Last week’s general strike ended with rumours of a possible extension starting this week. In the end the leaders of the Nigerian Labour Congress (NLC) decided to stick to their previous plan: to call off the strike for two weeks, and if by October 27th the government does not come up with a reasonable proposal on the price of fuel, then the strike would resume.
In the meantime the government has set up a Committee (which the NLC leaders are now a part of) to investigate what agreement can be reached and whether some measures can be taken to soften the blow on the Nigerian masses.
Adams Oshiomhole, the leader of the NLC, has made fiery speeches warning the government that if some acceptable solution is not found the unions will make the government “ungovernable”. The union leaders have warned Obasanjo that they will call an indefinite strike at the end of October if the government does not bring down the price of fuel. They have so far been saying that they want nothing less than an immediate price cut.
Last week’s strike closed banks, businesses, shops and public services. However, Nigeria’s oil industry was not affected as the unions did not mobilise the oil workers. This has been a common pattern throughout several general strikes in Nigeria. The union leaders threaten to call them out but then fail to do so. This weakens the impact of the strike. It is like going to war but leaving the most effective troops at home! It also weakens the bargaining power of the union leaders when they sit round the table with the government. If they knew that the production of oil could be seriously affected they might think twice before attacking the workers of Nigeria. Instead they continue to increase the price of fuel, massively cutting into the living standards of the poor masses of Nigeria.
The potential power of the Nigerian oil workers is revealed by the fact that last week, even though they did not come out and the industry continued to function during the strike, the international price of crude oil continued to rise as the international operators simply worried about the possible effect of the strike. The serious strategists are still worried, because they fear that an uncompromising position of the government may provoke another strike at the end of this month, and this time there is no guarantee that the oil workers would be kept out of it. An all out strike could lead to the heavy battalions of the Nigerian working class coming out in force.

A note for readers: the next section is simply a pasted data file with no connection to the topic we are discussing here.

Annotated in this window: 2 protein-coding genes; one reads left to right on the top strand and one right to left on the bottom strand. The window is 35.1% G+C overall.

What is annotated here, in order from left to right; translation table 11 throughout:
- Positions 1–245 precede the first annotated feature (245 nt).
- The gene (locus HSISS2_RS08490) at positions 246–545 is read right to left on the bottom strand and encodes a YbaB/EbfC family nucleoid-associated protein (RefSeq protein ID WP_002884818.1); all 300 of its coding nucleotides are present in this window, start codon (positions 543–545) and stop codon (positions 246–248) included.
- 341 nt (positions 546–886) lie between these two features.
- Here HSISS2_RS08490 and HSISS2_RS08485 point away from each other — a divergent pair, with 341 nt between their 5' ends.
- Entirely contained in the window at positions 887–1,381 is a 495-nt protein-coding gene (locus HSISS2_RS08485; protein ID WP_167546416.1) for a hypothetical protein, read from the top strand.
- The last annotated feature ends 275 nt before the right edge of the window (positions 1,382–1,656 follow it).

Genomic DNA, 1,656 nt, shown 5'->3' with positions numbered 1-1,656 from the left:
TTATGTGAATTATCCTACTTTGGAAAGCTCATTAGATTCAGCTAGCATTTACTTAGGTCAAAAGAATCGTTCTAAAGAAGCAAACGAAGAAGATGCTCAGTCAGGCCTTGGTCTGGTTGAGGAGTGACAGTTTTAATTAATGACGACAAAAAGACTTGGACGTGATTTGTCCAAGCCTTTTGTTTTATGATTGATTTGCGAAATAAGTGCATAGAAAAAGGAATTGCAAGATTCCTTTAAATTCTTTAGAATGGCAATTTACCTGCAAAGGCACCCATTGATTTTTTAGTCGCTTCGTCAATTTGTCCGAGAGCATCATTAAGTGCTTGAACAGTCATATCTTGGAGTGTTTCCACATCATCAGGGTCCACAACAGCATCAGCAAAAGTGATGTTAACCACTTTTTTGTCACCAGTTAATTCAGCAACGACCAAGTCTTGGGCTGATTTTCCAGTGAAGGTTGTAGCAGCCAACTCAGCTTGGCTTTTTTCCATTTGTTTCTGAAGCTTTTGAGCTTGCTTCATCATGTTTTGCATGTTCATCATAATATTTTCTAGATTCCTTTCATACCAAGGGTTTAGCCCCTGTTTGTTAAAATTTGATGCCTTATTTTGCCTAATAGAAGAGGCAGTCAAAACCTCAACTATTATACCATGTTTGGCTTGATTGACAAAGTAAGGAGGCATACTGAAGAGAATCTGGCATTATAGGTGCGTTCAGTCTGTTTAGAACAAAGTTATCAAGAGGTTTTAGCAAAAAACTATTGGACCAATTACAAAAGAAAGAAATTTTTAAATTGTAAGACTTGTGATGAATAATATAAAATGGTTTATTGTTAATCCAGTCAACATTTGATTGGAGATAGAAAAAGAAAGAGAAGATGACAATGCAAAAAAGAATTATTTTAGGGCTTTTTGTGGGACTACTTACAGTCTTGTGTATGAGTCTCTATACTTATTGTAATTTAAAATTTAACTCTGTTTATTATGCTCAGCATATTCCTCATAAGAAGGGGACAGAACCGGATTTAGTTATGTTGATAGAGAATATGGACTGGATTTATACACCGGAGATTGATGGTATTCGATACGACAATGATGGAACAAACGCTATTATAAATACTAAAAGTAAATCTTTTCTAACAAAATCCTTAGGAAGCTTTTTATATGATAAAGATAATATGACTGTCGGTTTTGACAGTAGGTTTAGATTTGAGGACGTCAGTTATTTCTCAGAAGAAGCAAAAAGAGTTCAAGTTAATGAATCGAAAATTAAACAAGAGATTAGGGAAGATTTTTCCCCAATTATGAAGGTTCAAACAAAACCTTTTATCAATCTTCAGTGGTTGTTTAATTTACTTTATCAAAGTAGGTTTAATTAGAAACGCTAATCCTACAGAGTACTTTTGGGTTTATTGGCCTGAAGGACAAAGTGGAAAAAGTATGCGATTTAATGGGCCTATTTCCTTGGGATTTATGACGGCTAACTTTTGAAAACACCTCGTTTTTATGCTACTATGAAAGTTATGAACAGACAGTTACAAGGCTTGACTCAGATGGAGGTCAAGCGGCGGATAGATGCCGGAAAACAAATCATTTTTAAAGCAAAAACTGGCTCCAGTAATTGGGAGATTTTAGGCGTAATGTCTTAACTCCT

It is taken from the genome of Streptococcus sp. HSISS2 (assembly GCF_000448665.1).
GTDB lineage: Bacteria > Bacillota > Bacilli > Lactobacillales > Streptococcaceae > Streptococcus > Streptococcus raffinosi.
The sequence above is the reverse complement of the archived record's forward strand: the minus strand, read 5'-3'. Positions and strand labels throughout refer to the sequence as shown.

The five big oil companies operating in Nigeria, Royal Dutch Shell, ExxonMobil, ChevronTexaco, Total and Agip, have special plans to keep oil pumping out even if a total strike is called. This involves bringing in non-unionised scab labour. They take the threat seriously. The only way to get round is to call an all-out, total strike of the oil workers with mass picketing to stop scab labour being brought in. There are more than enough workers in Nigeria prepared to organise such picketing!
We will see over the next week what the government will come up with, and how the NLC leaders will respond. In the meantime the poor masses are getting poorer. Two-thirds of Nigerians live on less than a dollar a day. Cheap, subsidised fuel is the only tangible benefit they receive.
The stand which Oshiomhole has taken has made him very popular. He is seen as the only person who can really stand up to this regime. The workers and the poor masses of Nigeria are looking up to him to save them from the pit of hell they have been thrown into. The NLC has in fact become the only real political opposition to the Obasanjo regime.
This explains why the Obasanjo regime has been trying to weaken the powers of the NLC. In September a high court ruled that the NLC cannot organise “political” strikes. It must only limit itself to strikes on working conditions and wages. The idea is that a strike over the price of fuel should not concern the unions! Obasanjo has gone further and after last June’s strike he introduced a new bill which attempts to reduce the powers of the NLC. The same bill makes it more difficult for unions to go on strike “legally”. In practice as we saw last week, the NLC still has the power to mobilise the masses.
The fact is you cannot legislate the NLC out of existence, even though Obasanjo obviously dreams of this possibility. You cannot remove the NLC because you cannot remove the Nigerian working class. The masses need the NLC and look to it for leadership. Oshiomhole is probably the most popular man in Nigeria!
The political situation is deadlocked. No political party really represents the Nigerian workers and poor. The only force that can provide such a political voice for the workers of Nigeria is the NLC. The NLC should form its own party. If it did it could challenge the present government, take it on and defeat it. The masses would rally round a party led by the NLC leaders. There is no doubt about it. Therefore the central slogan here is: NLC build a Labour party now!